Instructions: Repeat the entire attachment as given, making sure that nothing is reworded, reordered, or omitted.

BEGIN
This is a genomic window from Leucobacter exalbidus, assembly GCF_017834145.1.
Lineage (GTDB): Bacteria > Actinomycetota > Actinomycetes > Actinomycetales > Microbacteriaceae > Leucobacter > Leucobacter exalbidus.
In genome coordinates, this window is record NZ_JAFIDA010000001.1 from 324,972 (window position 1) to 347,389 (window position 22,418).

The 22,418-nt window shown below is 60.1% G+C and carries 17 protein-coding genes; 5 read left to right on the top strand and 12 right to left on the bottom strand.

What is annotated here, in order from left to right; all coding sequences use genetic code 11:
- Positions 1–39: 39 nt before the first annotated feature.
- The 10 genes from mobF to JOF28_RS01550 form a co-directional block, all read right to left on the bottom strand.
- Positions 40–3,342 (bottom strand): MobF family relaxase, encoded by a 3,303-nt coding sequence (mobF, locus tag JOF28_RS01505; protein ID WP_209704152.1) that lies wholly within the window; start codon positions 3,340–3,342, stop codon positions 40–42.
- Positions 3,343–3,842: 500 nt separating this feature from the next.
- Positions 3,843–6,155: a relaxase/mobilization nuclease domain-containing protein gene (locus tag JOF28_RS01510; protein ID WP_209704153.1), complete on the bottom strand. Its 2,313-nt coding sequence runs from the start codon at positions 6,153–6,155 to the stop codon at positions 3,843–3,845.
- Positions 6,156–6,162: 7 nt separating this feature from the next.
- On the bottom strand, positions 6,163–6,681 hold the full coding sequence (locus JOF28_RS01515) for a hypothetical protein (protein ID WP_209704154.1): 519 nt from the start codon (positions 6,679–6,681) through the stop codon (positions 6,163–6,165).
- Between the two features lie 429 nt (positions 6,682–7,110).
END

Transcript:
This is a genomic window from Leucobacter exalbidus, assembly GCF_017834145.1.
Lineage (GTDB): Bacteria > Actinomycetota > Actinomycetes > Actinomycetales > Microbacteriaceae > Leucobacter > Leucobacter exalbidus.
In genome coordinates, this window is record NZ_JAFIDA010000001.1 from 324,972 (window position 1) to 347,389 (window position 22,418).

The 22,418-nt window shown below is 60.1% G+C and carries 17 protein-coding genes; 5 read left to right on the top strand and 12 right to left on the bottom strand.

What is annotated here, in order from left to right; all coding sequences use genetic code 11:
- Positions 1–39: 39 nt before the first annotated feature.
- The 10 genes from mobF to JOF28_RS01550 form a co-directional block, all read right to left on the bottom strand.
- Positions 40–3,342 (bottom strand): MobF family relaxase, encoded by a 3,303-nt coding sequence (mobF, locus tag JOF28_RS01505; protein ID WP_209704152.1) that lies wholly within the window; start codon positions 3,340–3,342, stop codon positions 40–42.
- Positions 3,343–3,842: 500 nt separating this feature from the next.
- Positions 3,843–6,155: a relaxase/mobilization nuclease domain-containing protein gene (locus tag JOF28_RS01510; protein ID WP_209704153.1), complete on the bottom strand. Its 2,313-nt coding sequence runs from the start codon at positions 6,153–6,155 to the stop codon at positions 3,843–3,845.
- Positions 6,156–6,162: 7 nt separating this feature from the next.
- On the bottom strand, positions 6,163–6,681 hold the full coding sequence (locus JOF28_RS01515) for a hypothetical protein (protein ID WP_209704154.1): 519 nt from the start codon (positions 6,679–6,681) through the stop codon (positions 6,163–6,165).
- Between the two features lie 429 nt (positions 6,682–7,110).